Monday, 31 August 2009

August 26th 1940

Gave dual to my first Polish pilot "George Sokolowski". We had an intake of 4 pilots and 4 observers in 3 Squadron. George was a dam nice fellow 33 years old, had been 5 years in the Foreign Legion, he was killed about six weeks later while night flying - for no apparent cause possibly suicide. After this we had Poles under training all of the time. Poles were very good fellows - inclined to optimism when asked about their flying hours, always said they understood when they didn't, but were very keen on flying. Pretty tiring to teach.

August 24th 1940

Flew up to Heston to see W/C. Turtle C.O> P.D.U.. We had heard that they wanted four more pilots in this and Bloggs and I went to W/C Anderson and then G.C. Dunn to ask for a posting, neither of them were in the least helpful so I went and approached W/C. Turtle about it. He said he would do what he could etc. - in fact gave hope. Subsequently nothing happened!.

July 23rd 1940

(Written up December 1940) No. 3 Squadron moved out to the dispersal area round edge of the aerodrome and worked from Nissan huts near Benson village. Seemed good fun at first during fine weather, though serviceability was still bad. "Purple" warnings introduced 26th July, got caught up at night on 27th!

July 21st 1940

Work goes on as much as usual, unserviceability of the aircraft being the chief worry; we are now getting in much more flying but it is not what it should be. These aircraft are just about finished now. Permission came through for 48 hours leave for screened flying crews and after getting several away we heard that we could now have 7 day's leave before September 1st. Most people nearly passed out at the thought of it and we started straight away. Heard that week Fowler is in P.D.U.. Getting more night flying too now - average two nights out of three. Apparently the role of the Battle aircraft is i. Defence against enemy land invasion by sea or by air. ii. Flight penetration into enemy territory for bombing probably by dawn. iii. Night trips to the N.W. coast of Germany and Holland for the planting of "W" bombs.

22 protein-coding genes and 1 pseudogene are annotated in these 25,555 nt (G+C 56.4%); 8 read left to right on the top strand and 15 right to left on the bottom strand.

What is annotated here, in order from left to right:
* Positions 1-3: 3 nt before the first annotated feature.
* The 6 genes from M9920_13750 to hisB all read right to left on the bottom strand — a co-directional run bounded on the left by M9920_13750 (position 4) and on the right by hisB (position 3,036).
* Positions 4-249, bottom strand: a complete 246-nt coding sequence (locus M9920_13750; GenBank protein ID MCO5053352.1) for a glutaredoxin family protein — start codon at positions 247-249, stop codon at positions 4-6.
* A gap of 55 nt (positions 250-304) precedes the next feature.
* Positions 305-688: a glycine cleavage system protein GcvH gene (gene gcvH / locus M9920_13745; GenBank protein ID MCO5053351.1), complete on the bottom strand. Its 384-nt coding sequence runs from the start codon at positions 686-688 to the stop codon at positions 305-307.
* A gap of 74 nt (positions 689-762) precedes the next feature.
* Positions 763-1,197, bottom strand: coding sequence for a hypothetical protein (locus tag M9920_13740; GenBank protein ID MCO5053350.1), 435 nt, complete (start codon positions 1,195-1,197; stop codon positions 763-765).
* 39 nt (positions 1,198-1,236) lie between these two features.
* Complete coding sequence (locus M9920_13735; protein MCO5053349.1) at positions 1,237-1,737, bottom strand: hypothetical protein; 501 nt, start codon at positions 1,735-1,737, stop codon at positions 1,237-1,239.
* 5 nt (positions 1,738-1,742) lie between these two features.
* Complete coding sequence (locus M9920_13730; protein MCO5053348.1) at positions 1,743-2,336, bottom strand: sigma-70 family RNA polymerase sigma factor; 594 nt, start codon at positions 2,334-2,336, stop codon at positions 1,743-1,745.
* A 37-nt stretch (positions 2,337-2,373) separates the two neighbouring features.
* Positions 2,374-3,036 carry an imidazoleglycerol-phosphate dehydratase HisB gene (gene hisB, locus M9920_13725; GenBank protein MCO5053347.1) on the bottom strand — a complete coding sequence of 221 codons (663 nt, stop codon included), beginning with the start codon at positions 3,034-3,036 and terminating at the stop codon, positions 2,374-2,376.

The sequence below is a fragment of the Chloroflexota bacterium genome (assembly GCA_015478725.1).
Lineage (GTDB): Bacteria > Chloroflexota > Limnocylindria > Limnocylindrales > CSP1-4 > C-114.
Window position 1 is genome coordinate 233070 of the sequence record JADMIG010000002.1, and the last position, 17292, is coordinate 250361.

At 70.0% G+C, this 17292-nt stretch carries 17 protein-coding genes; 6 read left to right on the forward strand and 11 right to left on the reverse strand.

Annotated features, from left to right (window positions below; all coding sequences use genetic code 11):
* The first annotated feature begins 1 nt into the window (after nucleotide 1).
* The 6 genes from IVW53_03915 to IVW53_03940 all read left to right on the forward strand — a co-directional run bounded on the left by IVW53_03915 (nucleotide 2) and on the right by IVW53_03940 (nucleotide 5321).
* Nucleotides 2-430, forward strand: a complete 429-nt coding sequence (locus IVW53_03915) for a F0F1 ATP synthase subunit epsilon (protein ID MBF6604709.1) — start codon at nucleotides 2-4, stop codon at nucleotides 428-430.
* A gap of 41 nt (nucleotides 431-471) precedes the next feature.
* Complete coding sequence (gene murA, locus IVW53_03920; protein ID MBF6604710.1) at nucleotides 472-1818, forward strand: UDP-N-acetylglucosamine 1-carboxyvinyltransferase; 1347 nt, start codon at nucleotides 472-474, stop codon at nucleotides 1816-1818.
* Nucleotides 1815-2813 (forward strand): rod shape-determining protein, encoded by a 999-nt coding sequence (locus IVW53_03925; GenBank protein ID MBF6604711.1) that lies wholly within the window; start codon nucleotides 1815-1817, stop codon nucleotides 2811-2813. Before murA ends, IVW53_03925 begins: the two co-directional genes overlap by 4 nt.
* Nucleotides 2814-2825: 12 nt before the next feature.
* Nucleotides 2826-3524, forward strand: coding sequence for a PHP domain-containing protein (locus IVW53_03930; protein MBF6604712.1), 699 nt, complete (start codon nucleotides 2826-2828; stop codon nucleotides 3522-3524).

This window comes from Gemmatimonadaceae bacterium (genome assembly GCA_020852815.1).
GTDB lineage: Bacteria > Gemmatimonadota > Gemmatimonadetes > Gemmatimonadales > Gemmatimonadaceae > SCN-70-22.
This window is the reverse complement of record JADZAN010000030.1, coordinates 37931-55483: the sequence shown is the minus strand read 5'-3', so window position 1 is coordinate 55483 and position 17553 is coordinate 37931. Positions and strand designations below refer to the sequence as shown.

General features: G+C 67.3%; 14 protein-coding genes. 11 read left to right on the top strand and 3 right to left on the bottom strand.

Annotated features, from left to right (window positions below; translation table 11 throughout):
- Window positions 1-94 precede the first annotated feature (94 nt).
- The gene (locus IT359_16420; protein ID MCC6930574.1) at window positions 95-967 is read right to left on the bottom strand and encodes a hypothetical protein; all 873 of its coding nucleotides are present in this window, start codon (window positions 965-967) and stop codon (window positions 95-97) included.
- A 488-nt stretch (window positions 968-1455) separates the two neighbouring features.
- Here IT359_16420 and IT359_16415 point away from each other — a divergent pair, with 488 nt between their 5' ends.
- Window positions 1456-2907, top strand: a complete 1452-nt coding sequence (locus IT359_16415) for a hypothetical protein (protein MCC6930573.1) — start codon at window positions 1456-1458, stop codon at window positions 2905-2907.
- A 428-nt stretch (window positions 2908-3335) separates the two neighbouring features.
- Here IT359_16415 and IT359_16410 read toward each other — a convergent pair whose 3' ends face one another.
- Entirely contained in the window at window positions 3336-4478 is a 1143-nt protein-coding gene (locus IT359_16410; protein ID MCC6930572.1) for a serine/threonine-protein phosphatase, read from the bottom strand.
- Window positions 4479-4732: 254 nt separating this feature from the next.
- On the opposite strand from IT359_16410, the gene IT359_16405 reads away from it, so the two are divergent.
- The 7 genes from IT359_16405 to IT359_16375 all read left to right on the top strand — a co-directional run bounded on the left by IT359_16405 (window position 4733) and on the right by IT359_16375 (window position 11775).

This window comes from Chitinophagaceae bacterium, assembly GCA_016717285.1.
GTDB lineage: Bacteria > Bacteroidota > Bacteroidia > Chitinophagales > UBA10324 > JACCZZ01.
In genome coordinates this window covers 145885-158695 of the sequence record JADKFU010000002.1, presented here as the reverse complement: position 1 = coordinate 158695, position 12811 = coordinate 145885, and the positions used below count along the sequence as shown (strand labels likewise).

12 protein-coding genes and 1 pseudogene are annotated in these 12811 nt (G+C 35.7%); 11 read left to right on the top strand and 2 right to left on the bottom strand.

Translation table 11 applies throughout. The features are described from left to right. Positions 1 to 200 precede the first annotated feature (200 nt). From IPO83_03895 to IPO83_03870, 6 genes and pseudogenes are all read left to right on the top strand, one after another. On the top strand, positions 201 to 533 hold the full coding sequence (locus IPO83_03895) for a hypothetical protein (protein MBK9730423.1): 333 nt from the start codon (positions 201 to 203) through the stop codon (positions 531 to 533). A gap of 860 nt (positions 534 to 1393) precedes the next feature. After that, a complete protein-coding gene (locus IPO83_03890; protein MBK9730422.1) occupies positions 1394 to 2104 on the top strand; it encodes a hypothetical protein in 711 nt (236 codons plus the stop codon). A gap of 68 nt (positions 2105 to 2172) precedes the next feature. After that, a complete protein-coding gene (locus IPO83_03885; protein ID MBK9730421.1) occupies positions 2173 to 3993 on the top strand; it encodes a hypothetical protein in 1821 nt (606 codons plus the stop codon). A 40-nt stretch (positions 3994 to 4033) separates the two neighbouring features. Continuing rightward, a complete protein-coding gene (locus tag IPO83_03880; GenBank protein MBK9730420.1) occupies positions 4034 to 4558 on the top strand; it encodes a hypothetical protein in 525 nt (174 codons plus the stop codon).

Have recently been learning of some pretty good sidelines on this war particularly on the French side of it. Also of some of our own ideas.
On July 19th H.M. King George VI visited this station amongst several others on a tour - much spit and polish and local formation flying! He inspected all the RN. Officers on the station (U/T on loan to RAF) and the squadron leaders - had tea with the wife and then went. That night we had quite a good party in Oxford at the Playhouse Theatre and later at the George Dorchester. We went with the Huxtables and then spent most of the following day (Day off) with them.
Bloggs had another Battle aircraft crashed on forced landing in Devon today crew unhurt. Recently one caught on fire at the aerodrome during one lunch hour after undershooting in a forced landing with a dead prop and wiping away its tail on the trees. Pilot broke a leg and was rescued in time.

Thursday, 2 July 2009

July 3rd 1940

First real daylight raid warnings - two; early in the morning and late in the afternoon. Nothing happened however - they were only "yellows" anyway. Volunteered with Henderson for a posting to P.D.U on learning that some good trainees were required for recommendation for that job, put up some wangles for this posting but heard this evening that 3 trainees are going - don't know whether there any more vacancies now. Rumour now points to our re-equipping with Blenheims of course everybody hopes for "Defiants" but!

July 2nd 1940

Rumoured that some paratroopers were dropped pretty near yesterday - one was caught apparently and one or two are still at large, somewhere near Huntercombe. A few days before this there was a scare from Waddington that eight had seen to drop during the late afternoon, but no one could trace anything of them and general opinion seemed to be "just a panic by a farmer and his boy".

Saturday, 27 June 2009

June 27th 1940

More raid warnings at night and some bombs dropped - stories of this conflicting. Probably two lots of stick bombing total of 17 bombs. One got pretty close - landed quite near the beacon, no damage done though. Many bombs failed to explode.Night flying lights were still on as only a "yellow" had been received.